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Build a Better Loyalty Program in the Digital Age


Any retail marketer today understands that the value of a loyalty program lies in the data it collects and the ability to target consumers based on that data. But in today’s omnichannel environment, consumers have expectations on of how retailers are using their information what that data is “buying” them -- expectations that retailers are struggling to meet.

Digital Challenges

Consumers are increasingly connected to retailers both offline and online through multiple devices. A recent study from Deloitte Digital found that 84% of shoppers at traditional bricks and mortar retail stores used their devices before or during a shopping trip. So the demand is certainly there for a digital approach to loyalty, but as many retail marketers have found out the hard way, legacy systems and data integration can be huge obstacles. But that’s not the consumers’ problem.

At the same time, consumers have all-time high expectations for how they should be rewarded for sharing their data. They want relevant messaging: day, time, product – even down to payment preferences. They want targeted offers, focused on items they want when they want them. And they want it Now.

Thanks to icloud and other data sharing and storage environments, consumers assume that retailers have a 360-degree view of their activities – not just purchases – but social network activity, abandoned carts, product reviews – the list goes on and on. It’s not an assumption you want to challenge. If they feel that view of them is missing, they are gone — just like that — to a competitor that makes them feel connected and appreciated.

Best Practices

For retail marketers, the best defense against these challenges is a good offense, capturing consumers’ loyalty before they have any reason to doubt their value to you. They don’t see the heavy lifting, and they shouldn’t, but you need to observe key best practices to build a better loyalty program in the Digital Age.

First and foremost, you need a central source of customer data – including in-store, ecommerce, mobile, social networks, etc. None of the rest matters without this omnichannel view; most of it won’t happen, anyway.

Consumers need to feel that there is two-way communication; they know they are talking, they need to know you are listening — and will respond. Smartphone and tablet apps that allow push messaging are a very necessary way to kick-start a conversation based on their needs.

Loyalty demands rewards, now more than ever. Your customers should have access to loyalty program rewards (currency) in all channels. And those rewards needs to be issued and updated in real time.

Then there is the data privacy conundrum: consumers expect you to know not just their wants, but their tastes, and they want those desires fulfilled, ideally, without even asking. That’s a lot to know about someone. Meanwhile, many of these consumers are concerned about their privacy, that their information is protected. Massive data breaches haven’t helped. Some may see only a thin line between Big Data and Big Brother. So it is crucial that retailers maintain rigorous data security processes. And there need to be clearly defined policies for using customer data; such as knowing when it is inappropriate to push messages to avoid being obtrusive and raising privacy concerns.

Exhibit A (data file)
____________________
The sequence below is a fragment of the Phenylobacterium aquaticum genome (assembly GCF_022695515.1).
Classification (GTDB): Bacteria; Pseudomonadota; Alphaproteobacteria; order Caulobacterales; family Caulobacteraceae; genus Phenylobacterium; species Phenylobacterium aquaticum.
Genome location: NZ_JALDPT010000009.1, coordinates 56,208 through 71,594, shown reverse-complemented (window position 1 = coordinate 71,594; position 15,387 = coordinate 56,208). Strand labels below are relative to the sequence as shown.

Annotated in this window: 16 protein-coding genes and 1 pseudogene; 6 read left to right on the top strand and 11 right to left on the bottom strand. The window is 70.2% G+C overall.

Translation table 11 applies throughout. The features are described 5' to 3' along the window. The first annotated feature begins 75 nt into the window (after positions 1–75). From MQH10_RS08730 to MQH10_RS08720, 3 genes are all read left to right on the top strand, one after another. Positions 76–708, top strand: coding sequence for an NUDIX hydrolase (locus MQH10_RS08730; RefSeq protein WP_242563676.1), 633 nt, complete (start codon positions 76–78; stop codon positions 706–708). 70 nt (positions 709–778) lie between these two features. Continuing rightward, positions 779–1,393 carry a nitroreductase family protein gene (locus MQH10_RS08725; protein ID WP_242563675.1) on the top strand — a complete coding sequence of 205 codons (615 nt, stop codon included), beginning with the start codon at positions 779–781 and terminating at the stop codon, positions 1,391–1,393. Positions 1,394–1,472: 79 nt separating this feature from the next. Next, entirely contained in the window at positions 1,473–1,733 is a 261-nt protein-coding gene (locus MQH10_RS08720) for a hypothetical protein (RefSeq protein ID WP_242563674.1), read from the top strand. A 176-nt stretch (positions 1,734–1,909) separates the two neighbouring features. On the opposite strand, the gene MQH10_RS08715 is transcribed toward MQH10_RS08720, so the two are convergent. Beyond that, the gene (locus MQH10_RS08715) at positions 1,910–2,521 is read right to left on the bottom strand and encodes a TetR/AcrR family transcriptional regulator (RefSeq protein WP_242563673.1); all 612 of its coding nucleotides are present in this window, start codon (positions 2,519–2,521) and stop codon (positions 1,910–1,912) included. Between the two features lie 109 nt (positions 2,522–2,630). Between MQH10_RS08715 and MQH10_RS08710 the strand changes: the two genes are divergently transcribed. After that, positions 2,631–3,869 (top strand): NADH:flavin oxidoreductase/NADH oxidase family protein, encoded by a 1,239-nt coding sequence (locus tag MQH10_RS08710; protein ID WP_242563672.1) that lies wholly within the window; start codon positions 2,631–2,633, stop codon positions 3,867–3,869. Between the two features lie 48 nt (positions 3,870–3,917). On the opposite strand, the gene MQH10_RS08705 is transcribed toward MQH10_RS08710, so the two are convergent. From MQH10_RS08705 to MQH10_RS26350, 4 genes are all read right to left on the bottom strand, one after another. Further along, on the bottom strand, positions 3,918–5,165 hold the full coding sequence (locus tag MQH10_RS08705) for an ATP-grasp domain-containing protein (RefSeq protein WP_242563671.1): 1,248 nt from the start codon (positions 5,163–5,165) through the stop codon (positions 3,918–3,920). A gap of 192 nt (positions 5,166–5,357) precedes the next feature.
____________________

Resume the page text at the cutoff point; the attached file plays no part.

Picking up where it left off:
Doing It Right

Here are some examples of major brands that have begun the arduous journey toward digital loyalty:

Kohl’s new multi-tender loyalty program, Yes2You Rewards, has an app that rewards members with 10 points for checking in when they’re in the store – giving Kohl’s valuable information and the ability to leverage beacons for customized messages and offers.

Starbucks reaches across channels to members who can earn “stars” on Starbucks products whether at a branded brick and mortar location or a third-party grocery store.

Northface builds relationships face-to-face by letting VIPeak members earn points for attending Northface events.

Walgreens motivates with Balance Rewards. Members can participate in health choice® and earn 20 points per mile walked. Walgreens is also testing location-based offers through augmented reality software that will push offers based on a member’s location in a store.

Best Buy catches customers on the go. My Best Buy members receive bonus points for checking in through the mobile app at the store. They also have the ability to manage account and rewards through the app and earn points for rating and reviewing products.

Sephora uses insights from its Beauty Insider program to tailor rewards in a variety of ways, such as targeting the offering based on skin tone and sending promotions for specific products based on past purchase history. Sephora also has both smartphone and tablet apps that stream beauty tips and info to members and allows them to see their past purchases as well as track and redeem points.

Sears’ Shop Your Way app personalizes the member’s home page based on past purchases and location – including a store and out-of store-feature. The app also supplies access to exclusive deals and even offers chats with associates.

In many ways, building a better loyalty program for 2014 and beyond is a balancing act: Balancing consumer expectations with their need for privacy. Balancing points of contact for deeper interaction. And balancing all that data to create a multi-dimensional, more human relationship – one in which we will increasingly see marketers respond to consumer needs before they even ask.

Lane Ware is senior vice president of Customer Communications Group, the full-service loyalty and marketing agency with a consultancy approach and a dedication to providing measurable, sustainable results. She can be reached at [email protected]

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